Iredell commissioners should let voters decide in November whether to issue $86 million in bonds to meet the districts’ needs, an Iredell citizens group says
Iredell-Mooresville Advocates for Children, which has at least 600 Facebook followers, will urge county commissioners May 23 to let voters decide in November on $86 million in school building needs in the Mooresville and Iredell-Statesville school systems.
The group plans to pack the Board of Commissioners meeting at 7 p.m. that night to ask the board to place a bond referendum on the general election ballot, group member David Coble of Mooresville said.
The $86 million represents the first of three phases of $250 million in overall school building needs over the next decade. A 14-member countywide facilities task force told commissioners about the needs at an informational meeting at the Iredell County Government Center in Statesville on May 7. The task force spent a year studying building needs in the systems.
Commissioners made no commitments May 7 on how or whether to fund the myriad projects identified by the task force.
If the county sought bonds for just the $86 million first phase, “we would be third-highest in the state per-capita debt service,” commissioner David Boone told the task force. “If we passed the entire thing, we’d be highest per-capita debt service.”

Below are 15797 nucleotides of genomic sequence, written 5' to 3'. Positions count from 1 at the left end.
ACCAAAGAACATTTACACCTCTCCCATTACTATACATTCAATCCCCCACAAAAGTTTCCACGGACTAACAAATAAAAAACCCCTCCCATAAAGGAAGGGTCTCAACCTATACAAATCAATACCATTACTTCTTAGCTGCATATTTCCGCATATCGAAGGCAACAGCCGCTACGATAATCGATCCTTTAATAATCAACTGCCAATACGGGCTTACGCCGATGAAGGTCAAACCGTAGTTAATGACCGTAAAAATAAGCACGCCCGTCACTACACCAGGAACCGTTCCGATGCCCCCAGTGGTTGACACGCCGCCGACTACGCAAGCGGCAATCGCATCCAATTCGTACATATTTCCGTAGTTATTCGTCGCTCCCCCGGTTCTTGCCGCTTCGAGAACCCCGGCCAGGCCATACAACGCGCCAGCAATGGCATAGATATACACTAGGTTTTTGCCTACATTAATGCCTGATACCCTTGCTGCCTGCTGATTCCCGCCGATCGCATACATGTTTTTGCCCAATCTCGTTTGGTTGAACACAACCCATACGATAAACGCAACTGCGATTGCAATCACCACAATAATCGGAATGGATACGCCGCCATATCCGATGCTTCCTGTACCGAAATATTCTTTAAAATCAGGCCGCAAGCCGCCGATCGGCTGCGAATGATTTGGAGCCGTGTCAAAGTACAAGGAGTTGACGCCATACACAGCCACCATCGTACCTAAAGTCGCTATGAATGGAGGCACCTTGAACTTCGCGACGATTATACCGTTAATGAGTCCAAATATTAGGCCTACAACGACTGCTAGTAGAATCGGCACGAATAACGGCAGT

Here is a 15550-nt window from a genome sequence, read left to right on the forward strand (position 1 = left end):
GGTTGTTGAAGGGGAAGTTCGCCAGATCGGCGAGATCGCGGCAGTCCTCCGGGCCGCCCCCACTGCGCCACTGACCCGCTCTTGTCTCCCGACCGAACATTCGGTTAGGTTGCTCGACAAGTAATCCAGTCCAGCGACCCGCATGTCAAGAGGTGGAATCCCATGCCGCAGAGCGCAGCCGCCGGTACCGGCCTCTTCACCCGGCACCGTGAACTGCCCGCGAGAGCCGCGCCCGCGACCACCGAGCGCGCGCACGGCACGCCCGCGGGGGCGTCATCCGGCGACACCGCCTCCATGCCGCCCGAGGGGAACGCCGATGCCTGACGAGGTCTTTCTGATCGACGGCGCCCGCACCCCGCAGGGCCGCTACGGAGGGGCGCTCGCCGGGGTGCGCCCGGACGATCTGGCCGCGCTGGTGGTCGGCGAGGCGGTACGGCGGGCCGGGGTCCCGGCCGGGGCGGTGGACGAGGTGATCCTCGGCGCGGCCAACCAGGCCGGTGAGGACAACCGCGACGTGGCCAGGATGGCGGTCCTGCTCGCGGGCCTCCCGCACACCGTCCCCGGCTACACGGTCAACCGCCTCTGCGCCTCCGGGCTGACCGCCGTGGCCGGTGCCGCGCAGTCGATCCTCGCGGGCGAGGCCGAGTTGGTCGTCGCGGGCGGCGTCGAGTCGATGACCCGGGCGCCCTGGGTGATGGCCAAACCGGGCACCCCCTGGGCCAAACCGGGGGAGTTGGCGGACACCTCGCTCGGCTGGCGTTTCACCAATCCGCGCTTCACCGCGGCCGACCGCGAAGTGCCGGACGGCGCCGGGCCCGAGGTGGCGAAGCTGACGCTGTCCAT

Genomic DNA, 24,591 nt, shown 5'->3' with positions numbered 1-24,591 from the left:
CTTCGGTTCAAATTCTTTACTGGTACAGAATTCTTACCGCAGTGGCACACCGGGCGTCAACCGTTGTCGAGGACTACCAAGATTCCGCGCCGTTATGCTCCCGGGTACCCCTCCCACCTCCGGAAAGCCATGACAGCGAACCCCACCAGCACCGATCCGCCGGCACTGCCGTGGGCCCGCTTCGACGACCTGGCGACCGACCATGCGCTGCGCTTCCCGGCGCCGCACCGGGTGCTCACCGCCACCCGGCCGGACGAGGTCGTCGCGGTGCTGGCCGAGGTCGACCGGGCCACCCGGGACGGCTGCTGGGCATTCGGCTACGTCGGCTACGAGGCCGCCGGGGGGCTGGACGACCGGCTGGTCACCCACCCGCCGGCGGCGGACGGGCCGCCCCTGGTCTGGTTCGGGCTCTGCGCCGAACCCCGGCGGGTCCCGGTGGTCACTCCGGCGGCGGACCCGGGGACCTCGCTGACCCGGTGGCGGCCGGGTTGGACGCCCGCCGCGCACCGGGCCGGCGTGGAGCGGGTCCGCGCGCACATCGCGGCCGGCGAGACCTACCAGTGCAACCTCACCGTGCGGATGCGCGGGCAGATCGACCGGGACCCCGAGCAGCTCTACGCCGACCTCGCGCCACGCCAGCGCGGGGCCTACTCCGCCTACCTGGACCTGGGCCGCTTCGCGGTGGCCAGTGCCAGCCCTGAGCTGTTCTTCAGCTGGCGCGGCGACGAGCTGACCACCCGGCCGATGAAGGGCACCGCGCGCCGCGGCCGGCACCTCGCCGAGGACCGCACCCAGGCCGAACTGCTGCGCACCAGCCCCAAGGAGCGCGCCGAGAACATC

Boone asked whether the Mooresville Graded School District Board of Education couldn’t just raise the district’s supplemental tax rate to fund Mooresville’s $40 million in needs. Officials said such a tax hike would be exorbitant and that a bond referendum ensures that every Iredell County resident shares in every school’s needs countywide.
From a pure safety standpoint, Mooresville’s greatest needs are renovating the Mooresville High School gym and auditorium, which have been extensively damaged by water over the decades, Superintendent Mark Edwards told the commissioners May 7.
The district bans students from jumping up and down in the gym’s bleachers as they cheer because their movement causes the other side of the gym to move, Todd Black, the district’s director of operations, told commissioners.
“The first time I saw it, I got concerned,” Edwards said of the gym moving. “People were laughing about it. I wasn’t laughing about it. I called in engineers to conduct tests.”
In the Iredell-Statesville system, the task force identified deteriorating school building canopies and retaining walls, broken curbs, aging pavement, concrete at numerous sites needing replacement, numerous bathrooms needing refurbishment and outdated electrical equipment needing replacement at many locations. Ceilings, lighting and insulation need upgrading across the system, and eight schools are crowded or are about to be.
Woodland Heights Elementary School off Brawley School Road will require changes when Brawley Middle School moves there in one to three years. A middle school is planned at Third Creek Elementary in Statesville. Minor renovations to Brawley Middle School will be needed when Mount Mourne IB moves there, and Statesville Middle School will have to be renovated when Northview IB moves there in coming years.
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